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Iowa awards community colleges $4M to prepare students to fill jobs

Iowa state officials awarded a third round of $4 million in grants through the Career Academy Incentive Funds to promote regional preparation of high school students for high-demand fields.

Des Moines Area Community College (DMACC), Iowa Lakes Community College, Iowa Western Community College and North Iowa Area Community College (NIACC) each received $1 million for a new regional center, the news release said.

School districts partnering with these centers will promote students’ ability to benefit from industry partnerships, earn high school and college credit, and gain skills through career and technical education (CTE) programs in fields including advanced manufacturing, agribusiness, building trades, electrical trades, health care, information technology and welding.

“The new regional centers will help more students leave high school prepared for the workforce or ready for further postsecondary education, and I am thankful to these community college and school district leaders for their dedication to expanding career academy opportunities,” Iowa Department of Education Director Ann Lebo said in the release.

In 2019, Gov. Kim Reynolds extended a one-cent sales tax through 2050 to pay for the Secure an Advanced Vision for Education fund, which pays for the grants.

DMACC (Templeton, west central Iowa), Iowa Lakes (Spirit Lake), and Iowa Western (Missouri Valley) will establish new centers that will each serve four districts in their respective regions. NIACC’s new center in Charles City will serve students from seven school districts in north central Iowa.

John V. Hanson Career Center Director Jim Haag told The Center Square in an emailed statement that the new regional center in Charles City will be similar to the center he directs in Forest City, which they moved into at the end of October due to delays related to supply chain. Local businesses that partnered with the center had hosted the students in their facilities while the building was being completed.

“Our goal is to address the shortage of employees in high demand fields by creating a pipeline and network to develop high quality career and technical education,” Haag said. “This includes, but is not limited to, a strong and rigorous curriculum, extensive hands on learning opportunities, connections to business and industry, varied work based learning opportunities and access to quality apprenticeship programming.”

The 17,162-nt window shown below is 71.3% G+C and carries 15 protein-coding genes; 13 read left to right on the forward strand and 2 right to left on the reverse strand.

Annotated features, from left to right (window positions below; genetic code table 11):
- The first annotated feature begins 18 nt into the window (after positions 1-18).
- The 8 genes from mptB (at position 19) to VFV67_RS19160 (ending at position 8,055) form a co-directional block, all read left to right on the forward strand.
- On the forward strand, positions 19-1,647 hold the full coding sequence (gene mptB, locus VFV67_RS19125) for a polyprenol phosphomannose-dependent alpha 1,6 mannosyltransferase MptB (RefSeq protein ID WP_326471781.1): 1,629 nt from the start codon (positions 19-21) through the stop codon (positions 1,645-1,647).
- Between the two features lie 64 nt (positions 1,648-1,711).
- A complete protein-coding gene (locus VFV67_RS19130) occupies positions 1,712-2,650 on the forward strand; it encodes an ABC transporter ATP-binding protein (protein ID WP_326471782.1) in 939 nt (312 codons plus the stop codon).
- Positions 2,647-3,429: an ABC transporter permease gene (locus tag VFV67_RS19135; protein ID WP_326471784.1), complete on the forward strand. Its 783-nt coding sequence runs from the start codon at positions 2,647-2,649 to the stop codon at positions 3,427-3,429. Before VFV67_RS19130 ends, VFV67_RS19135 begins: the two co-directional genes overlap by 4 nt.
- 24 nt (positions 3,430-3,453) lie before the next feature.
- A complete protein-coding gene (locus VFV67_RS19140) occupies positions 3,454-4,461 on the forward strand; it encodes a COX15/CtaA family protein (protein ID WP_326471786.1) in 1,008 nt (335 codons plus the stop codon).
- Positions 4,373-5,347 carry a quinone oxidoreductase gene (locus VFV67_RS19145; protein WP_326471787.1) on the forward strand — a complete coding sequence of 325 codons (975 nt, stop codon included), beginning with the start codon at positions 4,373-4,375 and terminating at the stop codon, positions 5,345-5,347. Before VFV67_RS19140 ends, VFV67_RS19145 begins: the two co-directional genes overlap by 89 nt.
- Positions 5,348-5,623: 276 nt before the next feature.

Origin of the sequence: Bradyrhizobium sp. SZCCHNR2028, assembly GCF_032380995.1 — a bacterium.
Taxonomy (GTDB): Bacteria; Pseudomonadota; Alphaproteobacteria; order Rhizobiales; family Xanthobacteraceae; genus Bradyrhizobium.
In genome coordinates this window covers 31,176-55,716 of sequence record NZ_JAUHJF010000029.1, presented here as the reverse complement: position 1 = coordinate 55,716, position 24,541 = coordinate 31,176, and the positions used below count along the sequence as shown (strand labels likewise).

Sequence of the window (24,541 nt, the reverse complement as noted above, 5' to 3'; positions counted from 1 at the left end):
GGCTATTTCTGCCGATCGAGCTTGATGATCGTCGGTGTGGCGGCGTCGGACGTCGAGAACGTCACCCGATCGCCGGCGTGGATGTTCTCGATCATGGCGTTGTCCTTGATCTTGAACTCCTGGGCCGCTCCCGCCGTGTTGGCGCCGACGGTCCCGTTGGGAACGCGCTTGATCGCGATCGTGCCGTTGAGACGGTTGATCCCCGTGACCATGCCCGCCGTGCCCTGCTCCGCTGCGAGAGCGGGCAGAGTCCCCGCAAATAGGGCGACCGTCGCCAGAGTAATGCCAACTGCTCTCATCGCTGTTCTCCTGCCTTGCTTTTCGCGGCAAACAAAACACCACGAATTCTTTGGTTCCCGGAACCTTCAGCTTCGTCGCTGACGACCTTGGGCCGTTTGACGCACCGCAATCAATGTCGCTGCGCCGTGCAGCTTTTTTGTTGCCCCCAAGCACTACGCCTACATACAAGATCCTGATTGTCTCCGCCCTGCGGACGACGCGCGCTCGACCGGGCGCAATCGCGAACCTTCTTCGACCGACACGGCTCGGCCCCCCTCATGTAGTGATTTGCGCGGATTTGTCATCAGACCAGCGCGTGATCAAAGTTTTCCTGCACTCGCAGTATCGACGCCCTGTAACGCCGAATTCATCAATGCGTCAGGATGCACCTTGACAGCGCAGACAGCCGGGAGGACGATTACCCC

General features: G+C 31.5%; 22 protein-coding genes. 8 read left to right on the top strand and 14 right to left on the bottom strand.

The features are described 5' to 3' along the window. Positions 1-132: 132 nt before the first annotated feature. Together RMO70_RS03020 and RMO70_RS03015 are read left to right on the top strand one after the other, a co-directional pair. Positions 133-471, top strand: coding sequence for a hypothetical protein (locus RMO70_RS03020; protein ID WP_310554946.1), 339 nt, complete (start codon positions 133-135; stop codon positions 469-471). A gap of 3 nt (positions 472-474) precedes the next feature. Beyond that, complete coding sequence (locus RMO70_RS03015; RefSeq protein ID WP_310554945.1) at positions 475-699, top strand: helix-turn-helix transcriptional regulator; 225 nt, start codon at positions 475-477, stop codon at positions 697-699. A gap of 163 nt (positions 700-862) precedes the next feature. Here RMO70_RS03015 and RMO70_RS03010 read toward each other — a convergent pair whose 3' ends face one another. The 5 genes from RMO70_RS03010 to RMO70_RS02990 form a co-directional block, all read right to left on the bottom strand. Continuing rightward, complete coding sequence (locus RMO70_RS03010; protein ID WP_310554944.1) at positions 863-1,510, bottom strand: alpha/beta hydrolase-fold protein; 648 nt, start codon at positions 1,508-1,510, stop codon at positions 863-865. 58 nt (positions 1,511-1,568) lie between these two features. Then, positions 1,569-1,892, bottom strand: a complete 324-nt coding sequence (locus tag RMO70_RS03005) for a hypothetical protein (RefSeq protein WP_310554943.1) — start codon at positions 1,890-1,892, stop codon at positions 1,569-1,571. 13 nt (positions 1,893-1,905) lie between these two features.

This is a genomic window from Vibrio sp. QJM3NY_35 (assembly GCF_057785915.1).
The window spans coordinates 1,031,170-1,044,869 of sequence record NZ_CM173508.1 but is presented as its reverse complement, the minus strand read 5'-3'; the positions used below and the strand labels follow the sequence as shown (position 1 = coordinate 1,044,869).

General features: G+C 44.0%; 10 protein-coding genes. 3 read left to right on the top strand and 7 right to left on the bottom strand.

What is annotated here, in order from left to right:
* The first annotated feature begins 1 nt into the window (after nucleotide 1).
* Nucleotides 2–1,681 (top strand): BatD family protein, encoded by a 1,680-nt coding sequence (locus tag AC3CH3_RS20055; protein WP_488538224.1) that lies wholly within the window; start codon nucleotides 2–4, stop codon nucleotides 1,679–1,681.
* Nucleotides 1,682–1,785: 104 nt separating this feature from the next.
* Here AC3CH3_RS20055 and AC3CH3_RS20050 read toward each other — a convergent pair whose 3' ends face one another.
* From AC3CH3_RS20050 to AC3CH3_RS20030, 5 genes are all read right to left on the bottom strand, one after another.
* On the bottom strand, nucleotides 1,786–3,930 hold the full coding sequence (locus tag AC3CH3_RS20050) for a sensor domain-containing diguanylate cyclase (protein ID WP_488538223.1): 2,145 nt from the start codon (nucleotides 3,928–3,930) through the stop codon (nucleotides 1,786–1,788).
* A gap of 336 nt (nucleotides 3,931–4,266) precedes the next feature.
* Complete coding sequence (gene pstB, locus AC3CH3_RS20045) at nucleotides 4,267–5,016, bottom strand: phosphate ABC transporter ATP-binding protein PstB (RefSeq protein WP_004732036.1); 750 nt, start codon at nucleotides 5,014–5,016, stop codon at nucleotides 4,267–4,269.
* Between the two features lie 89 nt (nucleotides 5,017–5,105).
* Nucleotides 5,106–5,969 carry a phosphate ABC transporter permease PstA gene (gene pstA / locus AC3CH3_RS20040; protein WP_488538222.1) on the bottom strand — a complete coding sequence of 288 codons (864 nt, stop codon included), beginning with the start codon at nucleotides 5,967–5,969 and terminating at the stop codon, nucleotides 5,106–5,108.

They decided to provide education in advanced manufacturing, construction trades, health career and information technology based on regional shortages of employees to fill high-paying jobs.

“We are optimistic about our ability to make a difference in the region,” he said. “Our school partners, local business and industry, as well as the communities are embracing our programs and are extremely positive about our programming and the possibilities.”

Funding for both facilities comes from the Iowa Department of Education, local contributors, private donors and NIACC.

“The opportunity to receive the Iowa Department of Education career academy incentive funding will help kickstart the project in Charles City to serve students, schools, business, industry and communities in that sector of the NIACC region,” he said.

Job Search Intelligence President and Educate to Career Co-Founder Paul Hill told the Center Square in a phone interview Monday that the idea behind the grants makes sense in principle since the focus is on addressing needs in the workforce. Educate to Career, a nonprofit, collects data to help career counselors, employers, students and parents make career planning and recruitment decisions.

“We are absolutely advocating for taxpayer-subsidized training of people for jobs that actually exist,” he said.

For example, entry-level salary for a sheet metal worker in the Waterloo-Cedar Falls area is $45,000, with a “hot” probability of getting hired with the right credentials, according to Educate to Career’s analysis. The minimum requirement is certification or other industry-recognized credential. Nationally, employment in the field is expected to grow 8% in the next 10 years, they report.

This article was originally posted on Iowa awards community colleges $4M to prepare students to fill jobs

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